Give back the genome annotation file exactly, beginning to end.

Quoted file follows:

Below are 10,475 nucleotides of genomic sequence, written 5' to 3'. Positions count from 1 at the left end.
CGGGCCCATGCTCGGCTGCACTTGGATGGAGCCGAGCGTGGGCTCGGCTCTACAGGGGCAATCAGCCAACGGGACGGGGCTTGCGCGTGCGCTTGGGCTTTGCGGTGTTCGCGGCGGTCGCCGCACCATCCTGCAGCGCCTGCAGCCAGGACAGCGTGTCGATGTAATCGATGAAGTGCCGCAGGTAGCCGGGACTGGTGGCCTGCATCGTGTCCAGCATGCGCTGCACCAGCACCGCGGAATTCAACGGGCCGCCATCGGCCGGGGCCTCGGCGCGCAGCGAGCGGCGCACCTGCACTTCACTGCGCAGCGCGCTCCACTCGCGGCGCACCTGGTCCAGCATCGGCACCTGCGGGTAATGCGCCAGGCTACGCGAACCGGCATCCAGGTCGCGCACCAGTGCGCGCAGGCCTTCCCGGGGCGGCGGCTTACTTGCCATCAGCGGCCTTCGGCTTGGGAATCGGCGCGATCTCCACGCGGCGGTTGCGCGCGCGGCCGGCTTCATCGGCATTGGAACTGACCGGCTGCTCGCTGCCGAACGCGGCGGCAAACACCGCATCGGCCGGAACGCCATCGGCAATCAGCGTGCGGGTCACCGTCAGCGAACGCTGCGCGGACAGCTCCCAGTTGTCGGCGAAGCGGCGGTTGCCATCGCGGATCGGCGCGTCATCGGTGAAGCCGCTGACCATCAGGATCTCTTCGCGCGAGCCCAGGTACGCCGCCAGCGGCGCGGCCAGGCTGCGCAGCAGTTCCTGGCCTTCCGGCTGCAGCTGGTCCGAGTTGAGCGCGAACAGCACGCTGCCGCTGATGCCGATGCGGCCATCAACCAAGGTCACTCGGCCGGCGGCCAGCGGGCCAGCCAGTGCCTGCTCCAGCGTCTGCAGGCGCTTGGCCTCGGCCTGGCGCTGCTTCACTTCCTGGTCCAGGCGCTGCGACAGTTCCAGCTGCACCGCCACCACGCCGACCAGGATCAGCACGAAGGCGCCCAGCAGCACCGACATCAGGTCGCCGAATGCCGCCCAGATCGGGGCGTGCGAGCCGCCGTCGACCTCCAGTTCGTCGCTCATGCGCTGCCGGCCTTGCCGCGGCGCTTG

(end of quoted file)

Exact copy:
Below are 10,475 nucleotides of genomic sequence, written 5' to 3'. Positions count from 1 at the left end.
CGGGCCCATGCTCGGCTGCACTTGGATGGAGCCGAGCGTGGGCTCGGCTCTACAGGGGCAATCAGCCAACGGGACGGGGCTTGCGCGTGCGCTTGGGCTTTGCGGTGTTCGCGGCGGTCGCCGCACCATCCTGCAGCGCCTGCAGCCAGGACAGCGTGTCGATGTAATCGATGAAGTGCCGCAGGTAGCCGGGACTGGTGGCCTGCATCGTGTCCAGCATGCGCTGCACCAGCACCGCGGAATTCAACGGGCCGCCATCGGCCGGGGCCTCGGCGCGCAGCGAGCGGCGCACCTGCACTTCACTGCGCAGCGCGCTCCACTCGCGGCGCACCTGGTCCAGCATCGGCACCTGCGGGTAATGCGCCAGGCTACGCGAACCGGCATCCAGGTCGCGCACCAGTGCGCGCAGGCCTTCCCGGGGCGGCGGCTTACTTGCCATCAGCGGCCTTCGGCTTGGGAATCGGCGCGATCTCCACGCGGCGGTTGCGCGCGCGGCCGGCTTCATCGGCATTGGAACTGACCGGCTGCTCGCTGCCGAACGCGGCGGCAAACACCGCATCGGCCGGAACGCCATCGGCAATCAGCGTGCGGGTCACCGTCAGCGAACGCTGCGCGGACAGCTCCCAGTTGTCGGCGAAGCGGCGGTTGCCATCGCGGATCGGCGCGTCATCGGTGAAGCCGCTGACCATCAGGATCTCTTCGCGCGAGCCCAGGTACGCCGCCAGCGGCGCGGCCAGGCTGCGCAGCAGTTCCTGGCCTTCCGGCTGCAGCTGGTCCGAGTTGAGCGCGAACAGCACGCTGCCGCTGATGCCGATGCGGCCATCAACCAAGGTCACTCGGCCGGCGGCCAGCGGGCCAGCCAGTGCCTGCTCCAGCGTCTGCAGGCGCTTGGCCTCGGCCTGGCGCTGCTTCACTTCCTGGTCCAGGCGCTGCGACAGTTCCAGCTGCACCGCCACCACGCCGACCAGGATCAGCACGAAGGCGCCCAGCAGCACCGACATCAGGTCGCCGAATGCCGCCCAGATCGGGGCGTGCGAGCCGCCGTCGACCTCCAGTTCGTCGCTCATGCGCTGCCGGCCTTGCCGCGGCGCTTG